Saturday, 2 April 2011

Religious Rights:- Reid/Cobbold Commission, The Secular Fed Consti, Penal Code


"The chairman and the British members of the Cobbold Commission recommended complete religious freedom and
not to make Islam the national religion for Sabah and Sarawak,
but my father and Ghazalie Shafie recommended that the
Malaysian Constitution be based on the 1957 Merdeka Constitution
declaring that the position of Islam being the religion of the Federation
“in no way jeopardizes freedom of religion in the Federation
which in effect would be secular”.
In other words, Malaysia is to be a secular state."


NOTE:- The following is being posted for the sake of information of those who challenge the Constitutional Liberties of those professing religions other than Islam, and their right to non-interference from the Islamic Enactments of various states or the KDN.

With this, it is hoped that those who wish to restrict the usage of Semitic words in the holy scriptures of Non-Muslims religions and consequently restrict the distribution of the Al-Kitab to Non-Muslims, will know that such actions are unconstitutional- and cease from such actions, lest it appears that they violate the Penal Code of Malaysia (Act 574) deliberately.

They should also be aware that Section 298A (7) of the Penal Code, states that-

"It shall not be a defence to any charge under this section
to assert that what the offender is charged with doing
was done in any honest belief in,
or in any honest interpretation of,
any precept, tenet or teaching of any religion."

It is also for the information of those who choose to demonize the Secular nature of the Federal Constitution (and consequently the Federation of Malaysia)- as the source of all ills today, and suggest that the Syariah is the panacea to all these ills.

To these people (and also the spin doctors of certain quarters), I hope a reminder that their rights to participation in the political process is subject to their loyalty to the Spirit of the Federal Constitution, and any treasonous attempt towards the subversion of the Federal Constitution using religious laws or twisted interpretations, would sooner or later push Malaysia into a state of Anarchy, Chaos, poverty and consequently a failed state.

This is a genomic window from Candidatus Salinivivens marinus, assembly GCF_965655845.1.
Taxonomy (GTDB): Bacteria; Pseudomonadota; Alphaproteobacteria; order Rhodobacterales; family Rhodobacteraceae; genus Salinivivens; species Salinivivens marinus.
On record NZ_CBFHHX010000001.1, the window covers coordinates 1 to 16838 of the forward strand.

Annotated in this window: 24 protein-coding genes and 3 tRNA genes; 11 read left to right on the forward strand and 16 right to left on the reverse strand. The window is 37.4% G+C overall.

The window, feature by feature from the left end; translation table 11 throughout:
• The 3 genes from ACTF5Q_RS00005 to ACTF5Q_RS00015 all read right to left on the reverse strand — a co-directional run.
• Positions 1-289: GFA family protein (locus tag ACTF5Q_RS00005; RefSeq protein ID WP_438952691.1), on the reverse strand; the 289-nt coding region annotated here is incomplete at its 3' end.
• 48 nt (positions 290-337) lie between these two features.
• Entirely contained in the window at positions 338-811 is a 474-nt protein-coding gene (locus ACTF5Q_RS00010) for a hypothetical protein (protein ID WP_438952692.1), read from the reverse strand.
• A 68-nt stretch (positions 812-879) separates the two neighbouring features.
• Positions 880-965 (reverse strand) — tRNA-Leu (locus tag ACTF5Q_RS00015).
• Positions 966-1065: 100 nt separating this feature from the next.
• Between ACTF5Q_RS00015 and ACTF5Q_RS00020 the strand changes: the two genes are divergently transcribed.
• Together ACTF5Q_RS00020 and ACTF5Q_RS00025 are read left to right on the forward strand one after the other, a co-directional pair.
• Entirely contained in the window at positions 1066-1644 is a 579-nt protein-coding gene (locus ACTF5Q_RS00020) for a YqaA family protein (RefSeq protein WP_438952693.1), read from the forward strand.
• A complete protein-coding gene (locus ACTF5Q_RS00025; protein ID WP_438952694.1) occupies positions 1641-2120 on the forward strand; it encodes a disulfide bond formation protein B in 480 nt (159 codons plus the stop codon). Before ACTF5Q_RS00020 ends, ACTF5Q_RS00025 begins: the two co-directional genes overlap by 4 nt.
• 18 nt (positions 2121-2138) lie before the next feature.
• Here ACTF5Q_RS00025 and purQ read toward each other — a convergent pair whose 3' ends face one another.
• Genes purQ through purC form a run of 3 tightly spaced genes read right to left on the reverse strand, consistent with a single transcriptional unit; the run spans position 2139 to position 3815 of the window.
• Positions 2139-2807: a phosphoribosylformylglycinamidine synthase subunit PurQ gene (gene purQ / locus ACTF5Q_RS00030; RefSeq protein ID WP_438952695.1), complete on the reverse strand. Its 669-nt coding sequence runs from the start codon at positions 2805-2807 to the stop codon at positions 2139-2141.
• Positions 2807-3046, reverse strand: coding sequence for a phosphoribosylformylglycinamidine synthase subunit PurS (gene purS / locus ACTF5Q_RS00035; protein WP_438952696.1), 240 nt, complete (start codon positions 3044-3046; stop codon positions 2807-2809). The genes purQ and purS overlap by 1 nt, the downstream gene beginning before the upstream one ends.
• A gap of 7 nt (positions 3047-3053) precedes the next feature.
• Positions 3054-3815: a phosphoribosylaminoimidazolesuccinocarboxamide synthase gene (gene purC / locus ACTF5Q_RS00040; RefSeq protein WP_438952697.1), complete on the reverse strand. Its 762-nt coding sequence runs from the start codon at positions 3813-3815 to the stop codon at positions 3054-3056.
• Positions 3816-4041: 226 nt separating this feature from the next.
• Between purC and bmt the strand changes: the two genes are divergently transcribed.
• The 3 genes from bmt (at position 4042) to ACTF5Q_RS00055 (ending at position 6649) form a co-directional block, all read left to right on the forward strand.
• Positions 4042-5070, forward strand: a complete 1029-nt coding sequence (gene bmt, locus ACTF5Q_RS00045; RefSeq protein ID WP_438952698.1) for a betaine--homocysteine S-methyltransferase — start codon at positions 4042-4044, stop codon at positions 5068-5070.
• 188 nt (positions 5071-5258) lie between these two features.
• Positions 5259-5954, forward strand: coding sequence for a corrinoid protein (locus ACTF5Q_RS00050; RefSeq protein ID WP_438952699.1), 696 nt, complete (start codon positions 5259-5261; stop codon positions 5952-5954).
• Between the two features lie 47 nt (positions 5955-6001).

Federation of Malaya Constitutional Proposals

Kuala Lumpur: Government Printer 1957

57. There has been included in the proposed Federal Constitution a declaration that Islam is the religion of the Federation. This will in no way affect the present position of the Federation as a secular State, and every person will have the right to profess and practice his own religion and the right to propagate his religion, though this last right is subject to any restrictions imposed by State law relating to the propagation of any religious doctrine or belief among persons professing the Muslim religion.

59. At present there is no head of the Muslim religion in either Malacca or Penang, though in Penang the Government obtains advice in matters relating to the Muslim religion from a non-statutory Muslim Advisory Board. Since the Governors of these new States may not be persons professing the Muslim religion it is proposed that the Yang di-Pertuan Agong should be the head of the religion in each of these States and that the Constitution of each should include provisions enabling the Legislature to regulate Muslim religious affairs and to constitute a Council to advice the Yang di-Pertuan Agong in such affairs. These Councils will be concerned solely with Muslim religious affairs and they will not be entitled to interfere in any way with the affairs of people of other religious groups; and the position of the Yang di-Pertuan Agong as head of the Muslim religion will not carry with it authority to intervene in any matters which are the concern of the State Governments or to require the State Governments to make financial provision exclusively for the benefit of the Muslim community.


The following is from

Malaysia 1956 Social Contract (First Added: 09 August 2007)

From time to time, I saw the word "social contract". I don't remember learning this in history subject (at least the fuller picture) in secondary school. This word appeared frequently when one tries to stress a point. Finally, I found one article that describes a more complete picture.

Dato’ Seri Dr Lim Keng Yaik’s keynote address at the Anak Malaysia Convention stirred up discontent among certain groups. He asserted that a political motivated reminder to the Chinese and Indian communities about the granting of citizenship as favour would be an obstacle to building a Bangsa Malaysia. And therefore, such “‘historical burden’ must be removed”